Specifically, this manuscript highlights the value of scientists interacting more closely with animators of the purpose of better communicating their research to a wider audience using platelet production as an example. In it I raise emerging concepts and ideas regarding how scientists can best communicate/translate their basic research to the lay public, other scientists and clinicians, and should be used as a guideline for generating videos of your own.
As always, I am happy to take your comments, and look forward to continuing the discussion of how scientists can take meaningful steps to address the increasing divide between basic science and public interest below.
I agree 100% with your urging scientists to better communicate their research to the general public. I was somewhat doubtful, however, about recommending the current trend to communicate ones research in about 2 minutes. I’ve seen a few of these efforts, and they have been underwhelming in the extreme. However, when you provided a link to your platelet video, I said to myself, “don’t prejudge it, Reuben … watch it.”
In the article you write, “… has been a tendency to ramble, provide too much detail, use technical jargon that is otherwise meaningless to non-specialists (and oftentimes other scientists) ….” So I went to the link to your platelet video. I first read the description, and my lower jaw fell at how much jargon was presented there. I’m a physiological zoologist, so I could understand it, but is that really a model of clear writing for the general public? Look at “hemostasis”, “thrombocytopenia”, “immunogenicity of PLT products” (is “PLT” an abbreviation for “platelet”?), “in-vitro”, “micro-fluidics platform” …. And there are 5 more in the rest of the passage, including the mouthful, “polydimethylsiloxane biochips”.
OK, so let’s watch the video itself…. Maybe it’s me, but the method of having an animated hand scribble all the words and cartoons at a furious pace is so bloody irritating; can anyone really concentrate on the message with all that garbage flying about? To be fair, however, the second video on platelet formation is much better….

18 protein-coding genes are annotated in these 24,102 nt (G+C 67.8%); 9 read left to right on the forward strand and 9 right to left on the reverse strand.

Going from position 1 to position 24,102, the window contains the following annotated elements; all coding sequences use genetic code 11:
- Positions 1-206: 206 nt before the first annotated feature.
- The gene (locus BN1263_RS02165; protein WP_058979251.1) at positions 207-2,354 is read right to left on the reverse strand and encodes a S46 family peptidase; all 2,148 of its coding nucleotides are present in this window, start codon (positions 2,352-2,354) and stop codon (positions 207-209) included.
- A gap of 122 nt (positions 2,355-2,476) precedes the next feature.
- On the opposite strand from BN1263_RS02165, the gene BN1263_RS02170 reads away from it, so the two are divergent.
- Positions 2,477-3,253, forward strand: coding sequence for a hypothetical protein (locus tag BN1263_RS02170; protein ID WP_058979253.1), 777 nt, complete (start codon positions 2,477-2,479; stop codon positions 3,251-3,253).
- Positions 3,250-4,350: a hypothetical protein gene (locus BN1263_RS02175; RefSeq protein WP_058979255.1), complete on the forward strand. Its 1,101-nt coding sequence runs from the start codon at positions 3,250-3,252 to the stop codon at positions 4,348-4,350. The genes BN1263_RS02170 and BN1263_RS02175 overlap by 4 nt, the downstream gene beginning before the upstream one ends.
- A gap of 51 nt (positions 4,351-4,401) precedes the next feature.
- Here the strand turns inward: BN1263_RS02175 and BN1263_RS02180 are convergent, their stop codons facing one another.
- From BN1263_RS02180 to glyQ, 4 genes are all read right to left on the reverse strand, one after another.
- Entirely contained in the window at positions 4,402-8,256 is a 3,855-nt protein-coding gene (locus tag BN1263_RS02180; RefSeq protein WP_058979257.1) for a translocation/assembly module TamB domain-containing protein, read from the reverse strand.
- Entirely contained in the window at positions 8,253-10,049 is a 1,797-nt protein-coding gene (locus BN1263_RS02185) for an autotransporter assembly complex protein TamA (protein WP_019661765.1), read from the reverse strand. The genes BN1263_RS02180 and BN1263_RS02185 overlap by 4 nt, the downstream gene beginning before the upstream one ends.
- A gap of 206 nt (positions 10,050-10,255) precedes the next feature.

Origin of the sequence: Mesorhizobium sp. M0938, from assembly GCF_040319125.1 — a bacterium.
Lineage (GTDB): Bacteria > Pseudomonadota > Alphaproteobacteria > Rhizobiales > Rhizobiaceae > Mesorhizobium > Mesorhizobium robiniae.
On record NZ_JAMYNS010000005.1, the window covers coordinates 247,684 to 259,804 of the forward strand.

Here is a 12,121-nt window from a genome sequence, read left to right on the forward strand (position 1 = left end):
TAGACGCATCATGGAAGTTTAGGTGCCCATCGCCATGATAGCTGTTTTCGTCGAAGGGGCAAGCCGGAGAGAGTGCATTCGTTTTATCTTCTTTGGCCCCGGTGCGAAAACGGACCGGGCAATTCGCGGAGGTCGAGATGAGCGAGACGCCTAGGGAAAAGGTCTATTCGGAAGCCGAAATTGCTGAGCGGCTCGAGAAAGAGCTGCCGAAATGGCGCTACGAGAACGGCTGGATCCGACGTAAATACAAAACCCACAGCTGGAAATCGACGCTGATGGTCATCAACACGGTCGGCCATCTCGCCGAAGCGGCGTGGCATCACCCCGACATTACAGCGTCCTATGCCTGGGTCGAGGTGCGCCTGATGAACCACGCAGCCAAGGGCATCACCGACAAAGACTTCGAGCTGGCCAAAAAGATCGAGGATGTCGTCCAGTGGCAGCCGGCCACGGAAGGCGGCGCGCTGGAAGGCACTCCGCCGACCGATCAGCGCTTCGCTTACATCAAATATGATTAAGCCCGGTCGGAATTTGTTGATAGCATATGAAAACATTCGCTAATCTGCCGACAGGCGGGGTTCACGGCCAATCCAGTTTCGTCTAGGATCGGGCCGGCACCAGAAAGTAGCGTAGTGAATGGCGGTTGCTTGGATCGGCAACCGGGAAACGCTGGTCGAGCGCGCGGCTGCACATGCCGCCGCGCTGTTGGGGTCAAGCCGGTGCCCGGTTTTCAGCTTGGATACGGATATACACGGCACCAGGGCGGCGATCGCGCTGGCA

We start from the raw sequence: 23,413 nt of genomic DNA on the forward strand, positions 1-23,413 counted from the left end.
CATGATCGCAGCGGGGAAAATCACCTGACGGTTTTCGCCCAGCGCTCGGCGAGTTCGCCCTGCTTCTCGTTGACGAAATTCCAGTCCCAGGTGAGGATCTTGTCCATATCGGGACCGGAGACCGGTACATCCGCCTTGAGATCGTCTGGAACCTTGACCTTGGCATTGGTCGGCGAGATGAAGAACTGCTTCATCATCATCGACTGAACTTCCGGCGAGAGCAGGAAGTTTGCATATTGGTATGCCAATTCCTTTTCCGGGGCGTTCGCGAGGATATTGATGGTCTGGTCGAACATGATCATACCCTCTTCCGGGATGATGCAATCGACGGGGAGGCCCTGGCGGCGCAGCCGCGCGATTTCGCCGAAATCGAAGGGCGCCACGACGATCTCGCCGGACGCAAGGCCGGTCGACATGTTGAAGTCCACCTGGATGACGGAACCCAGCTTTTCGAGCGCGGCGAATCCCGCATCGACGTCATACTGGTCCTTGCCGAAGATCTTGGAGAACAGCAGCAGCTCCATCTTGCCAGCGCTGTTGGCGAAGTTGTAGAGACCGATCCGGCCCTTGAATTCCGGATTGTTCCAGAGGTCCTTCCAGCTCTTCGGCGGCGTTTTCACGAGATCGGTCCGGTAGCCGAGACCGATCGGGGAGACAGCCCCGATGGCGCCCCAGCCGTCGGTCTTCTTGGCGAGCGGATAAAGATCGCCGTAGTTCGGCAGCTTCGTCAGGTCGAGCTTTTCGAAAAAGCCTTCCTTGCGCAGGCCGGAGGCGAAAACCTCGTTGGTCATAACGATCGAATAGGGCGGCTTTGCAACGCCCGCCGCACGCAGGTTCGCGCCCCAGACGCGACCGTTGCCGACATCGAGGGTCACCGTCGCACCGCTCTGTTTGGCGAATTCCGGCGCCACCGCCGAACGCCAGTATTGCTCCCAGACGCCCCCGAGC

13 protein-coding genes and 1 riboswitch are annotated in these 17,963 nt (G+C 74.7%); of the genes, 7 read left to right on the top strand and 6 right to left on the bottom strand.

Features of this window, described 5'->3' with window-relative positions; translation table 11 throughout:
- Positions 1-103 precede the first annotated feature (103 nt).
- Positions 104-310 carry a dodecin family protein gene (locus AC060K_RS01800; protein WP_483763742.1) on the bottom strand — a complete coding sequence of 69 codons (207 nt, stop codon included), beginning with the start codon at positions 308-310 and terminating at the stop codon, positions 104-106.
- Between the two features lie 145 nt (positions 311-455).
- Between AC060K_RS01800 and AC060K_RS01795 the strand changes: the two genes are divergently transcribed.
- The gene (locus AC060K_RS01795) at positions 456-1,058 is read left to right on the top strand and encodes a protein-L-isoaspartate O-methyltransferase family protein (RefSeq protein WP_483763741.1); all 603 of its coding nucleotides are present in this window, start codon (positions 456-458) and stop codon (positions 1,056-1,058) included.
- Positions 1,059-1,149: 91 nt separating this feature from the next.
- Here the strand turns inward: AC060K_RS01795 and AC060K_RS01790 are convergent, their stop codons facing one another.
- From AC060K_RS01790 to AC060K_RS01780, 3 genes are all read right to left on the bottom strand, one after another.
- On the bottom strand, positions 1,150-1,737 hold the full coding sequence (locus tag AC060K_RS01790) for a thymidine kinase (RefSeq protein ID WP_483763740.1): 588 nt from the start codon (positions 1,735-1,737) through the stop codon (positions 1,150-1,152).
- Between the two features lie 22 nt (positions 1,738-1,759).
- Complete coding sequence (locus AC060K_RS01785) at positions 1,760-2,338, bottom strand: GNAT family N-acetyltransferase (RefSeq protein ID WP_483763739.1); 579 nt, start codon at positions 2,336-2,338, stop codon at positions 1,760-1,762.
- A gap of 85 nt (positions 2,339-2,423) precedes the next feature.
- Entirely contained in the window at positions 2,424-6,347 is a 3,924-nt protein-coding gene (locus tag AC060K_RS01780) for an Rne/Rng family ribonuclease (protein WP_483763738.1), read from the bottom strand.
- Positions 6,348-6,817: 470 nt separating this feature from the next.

One can indeed present one’s research to the general public in a brief format (5 minutes? 10?), but 2-3 minutes borders on the absurd. Nobody should have to cater to an audience whose attention span is only 2-3 minutes.
I’m relatively junior in my scientific training, and am in the process of learning how to tailor my scientific communication to different audiences. I was presenting a poster at a conference, and had the uncomfortable experience of realising mid-way through the short speech that the poster evaluators had much less background knowledge in the subject area than I had expected. Later, a colleague suggested I take a few seconds to ask about the background of the poster evaluators before starting. What a reasonable idea!
Different audiences need different presentations. Scientists are doing a bad job at reaching out to the audience that funds them.
As a physician, I always have to judge the ability of a patient to understand the medical information I’m presenting to them. Some patients get details about prior studies, hazard ratios, and statistical significance. Most don’t want that level of discussion. But the key is to present the information in a way that’s understandable to that particular audience in order to gain their trust and allow them to make an informed decision. Different presentation formats and levels of detail will be appropriate for different audiences.
I agree completely with Jonathan Thon that we should be applying the same philosophy in basic science research. Taxpayers need to make decisions about where to spend their money. This will require creating numerous presentations appropriate to different audiences – elevator talks, short videos, abstracts, posters, scientific papers, hour-long presentations, etc.
I think Reuben Kaufman is seeing messages meant for different audiences and judging them by the same rubric. Thon’s website with the description of his project is not really aimed at the lay public. His video is. No one would expect a 2-3 minute video to satisfy a researcher, but it may be all that some people can handle. Remember that science is not a priority for everyone.
“Nobody should have to cater to an audience whose attention span is only 2-3 minutes…” If physicians or electricians or car salespeople had that attitude, they’d be losing work rather quickly – which is exactly what’s happening to scientists and their research budgets. We need to communicate with many different audiences, including those who only have 2-3 minutes to devote to our work. To judge Thon’s video, we need to ask the audience for whom it was intended.
I’ll now have to take a look at what research has been done about preferences of lay people regarding scientific presentations!